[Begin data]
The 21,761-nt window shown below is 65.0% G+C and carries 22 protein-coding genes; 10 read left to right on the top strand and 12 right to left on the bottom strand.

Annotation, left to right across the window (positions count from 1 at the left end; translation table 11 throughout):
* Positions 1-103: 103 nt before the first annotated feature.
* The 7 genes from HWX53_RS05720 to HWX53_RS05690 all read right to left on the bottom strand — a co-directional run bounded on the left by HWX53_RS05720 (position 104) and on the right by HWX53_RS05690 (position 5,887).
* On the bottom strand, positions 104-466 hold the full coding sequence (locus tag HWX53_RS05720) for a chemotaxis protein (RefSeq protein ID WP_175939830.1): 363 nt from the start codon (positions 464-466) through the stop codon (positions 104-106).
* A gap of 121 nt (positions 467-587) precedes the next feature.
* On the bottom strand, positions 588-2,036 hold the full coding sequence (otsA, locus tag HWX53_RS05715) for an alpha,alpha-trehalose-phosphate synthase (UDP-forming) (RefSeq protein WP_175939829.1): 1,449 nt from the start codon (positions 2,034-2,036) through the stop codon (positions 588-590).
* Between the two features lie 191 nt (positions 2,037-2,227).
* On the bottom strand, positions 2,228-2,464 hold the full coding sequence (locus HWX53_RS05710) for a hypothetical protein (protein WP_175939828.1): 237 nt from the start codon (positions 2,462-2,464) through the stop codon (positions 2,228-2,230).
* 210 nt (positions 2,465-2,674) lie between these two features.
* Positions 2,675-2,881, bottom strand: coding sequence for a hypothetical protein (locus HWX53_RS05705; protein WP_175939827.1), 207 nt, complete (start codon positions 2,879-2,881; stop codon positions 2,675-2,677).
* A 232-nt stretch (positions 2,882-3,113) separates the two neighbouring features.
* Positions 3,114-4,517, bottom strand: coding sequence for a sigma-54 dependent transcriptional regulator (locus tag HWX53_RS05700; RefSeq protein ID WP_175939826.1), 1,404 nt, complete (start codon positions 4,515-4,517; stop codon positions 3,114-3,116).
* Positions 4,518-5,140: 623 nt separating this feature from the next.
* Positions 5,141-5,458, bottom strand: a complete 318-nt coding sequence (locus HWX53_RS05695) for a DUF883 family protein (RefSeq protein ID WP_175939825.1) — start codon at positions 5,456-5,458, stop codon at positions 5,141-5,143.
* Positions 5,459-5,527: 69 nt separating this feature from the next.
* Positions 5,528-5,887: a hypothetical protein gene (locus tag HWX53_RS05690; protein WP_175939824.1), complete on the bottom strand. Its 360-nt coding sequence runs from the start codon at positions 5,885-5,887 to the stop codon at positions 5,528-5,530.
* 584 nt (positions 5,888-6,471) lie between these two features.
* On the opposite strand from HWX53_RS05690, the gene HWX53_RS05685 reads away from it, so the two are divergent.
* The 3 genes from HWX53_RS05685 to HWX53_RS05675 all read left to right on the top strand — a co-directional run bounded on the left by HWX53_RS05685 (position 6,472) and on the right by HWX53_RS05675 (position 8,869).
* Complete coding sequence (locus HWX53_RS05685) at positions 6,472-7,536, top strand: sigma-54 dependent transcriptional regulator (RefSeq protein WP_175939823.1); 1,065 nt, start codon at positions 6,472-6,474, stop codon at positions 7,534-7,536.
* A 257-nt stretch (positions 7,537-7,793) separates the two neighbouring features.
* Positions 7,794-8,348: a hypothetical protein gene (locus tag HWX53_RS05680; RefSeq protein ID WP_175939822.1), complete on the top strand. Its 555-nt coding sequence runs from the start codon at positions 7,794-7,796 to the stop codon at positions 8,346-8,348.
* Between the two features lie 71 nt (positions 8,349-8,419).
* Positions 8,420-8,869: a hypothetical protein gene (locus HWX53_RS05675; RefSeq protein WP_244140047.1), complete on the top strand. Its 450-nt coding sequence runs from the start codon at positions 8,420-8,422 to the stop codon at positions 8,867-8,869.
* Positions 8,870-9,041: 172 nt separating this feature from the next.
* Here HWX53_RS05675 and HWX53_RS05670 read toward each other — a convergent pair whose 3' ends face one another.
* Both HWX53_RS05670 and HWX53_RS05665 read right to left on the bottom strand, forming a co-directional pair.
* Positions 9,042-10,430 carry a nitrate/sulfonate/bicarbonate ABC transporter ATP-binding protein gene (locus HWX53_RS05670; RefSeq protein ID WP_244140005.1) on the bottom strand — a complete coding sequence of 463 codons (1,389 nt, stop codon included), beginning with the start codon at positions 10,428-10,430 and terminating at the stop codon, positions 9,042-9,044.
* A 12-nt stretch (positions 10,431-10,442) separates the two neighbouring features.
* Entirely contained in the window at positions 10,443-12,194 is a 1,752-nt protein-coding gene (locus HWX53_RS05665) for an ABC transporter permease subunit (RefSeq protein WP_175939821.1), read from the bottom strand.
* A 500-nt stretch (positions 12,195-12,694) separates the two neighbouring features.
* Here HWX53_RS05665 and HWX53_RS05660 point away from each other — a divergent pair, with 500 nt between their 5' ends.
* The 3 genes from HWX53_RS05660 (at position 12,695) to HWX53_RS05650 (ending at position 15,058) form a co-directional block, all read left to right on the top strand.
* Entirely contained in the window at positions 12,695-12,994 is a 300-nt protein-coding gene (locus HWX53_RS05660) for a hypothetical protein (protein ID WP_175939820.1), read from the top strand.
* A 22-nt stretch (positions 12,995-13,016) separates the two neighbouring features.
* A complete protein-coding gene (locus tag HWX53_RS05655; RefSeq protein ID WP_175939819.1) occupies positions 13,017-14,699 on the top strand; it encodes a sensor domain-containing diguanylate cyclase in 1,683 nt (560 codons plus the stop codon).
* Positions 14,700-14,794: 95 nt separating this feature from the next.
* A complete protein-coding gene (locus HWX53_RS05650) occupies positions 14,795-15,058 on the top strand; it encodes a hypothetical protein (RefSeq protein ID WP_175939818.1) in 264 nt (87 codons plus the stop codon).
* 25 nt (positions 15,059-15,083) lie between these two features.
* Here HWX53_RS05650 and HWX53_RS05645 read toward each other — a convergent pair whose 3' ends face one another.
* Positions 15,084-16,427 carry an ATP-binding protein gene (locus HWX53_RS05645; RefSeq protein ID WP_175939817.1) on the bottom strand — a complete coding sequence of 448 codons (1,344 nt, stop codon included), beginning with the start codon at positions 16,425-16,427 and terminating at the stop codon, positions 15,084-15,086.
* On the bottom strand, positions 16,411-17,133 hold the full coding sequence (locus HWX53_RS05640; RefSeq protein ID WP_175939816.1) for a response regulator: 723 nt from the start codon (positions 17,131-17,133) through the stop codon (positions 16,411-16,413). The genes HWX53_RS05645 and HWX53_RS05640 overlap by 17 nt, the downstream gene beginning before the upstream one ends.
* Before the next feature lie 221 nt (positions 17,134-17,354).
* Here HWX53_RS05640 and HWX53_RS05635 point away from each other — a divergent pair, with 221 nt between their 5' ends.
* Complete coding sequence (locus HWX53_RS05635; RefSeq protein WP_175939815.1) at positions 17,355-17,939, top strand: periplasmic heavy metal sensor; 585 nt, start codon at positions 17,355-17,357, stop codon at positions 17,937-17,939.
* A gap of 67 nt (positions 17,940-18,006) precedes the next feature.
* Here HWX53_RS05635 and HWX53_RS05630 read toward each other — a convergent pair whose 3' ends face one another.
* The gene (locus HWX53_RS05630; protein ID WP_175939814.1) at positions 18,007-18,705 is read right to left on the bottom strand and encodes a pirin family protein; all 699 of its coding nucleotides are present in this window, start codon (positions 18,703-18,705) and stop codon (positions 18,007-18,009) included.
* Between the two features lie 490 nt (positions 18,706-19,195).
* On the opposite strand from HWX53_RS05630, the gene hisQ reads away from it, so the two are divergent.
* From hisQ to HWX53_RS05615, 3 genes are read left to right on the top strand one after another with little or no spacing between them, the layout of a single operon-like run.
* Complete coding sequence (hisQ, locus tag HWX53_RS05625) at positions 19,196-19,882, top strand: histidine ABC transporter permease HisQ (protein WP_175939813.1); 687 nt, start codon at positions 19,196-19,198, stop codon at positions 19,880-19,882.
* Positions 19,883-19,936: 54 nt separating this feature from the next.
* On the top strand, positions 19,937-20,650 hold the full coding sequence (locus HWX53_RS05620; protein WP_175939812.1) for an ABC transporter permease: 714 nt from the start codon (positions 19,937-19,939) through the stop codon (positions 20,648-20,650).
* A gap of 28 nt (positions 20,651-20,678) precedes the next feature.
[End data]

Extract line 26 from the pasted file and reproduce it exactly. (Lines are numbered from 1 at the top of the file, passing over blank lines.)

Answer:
* Positions 8,870-9,041: 172 nt separating this feature from the next.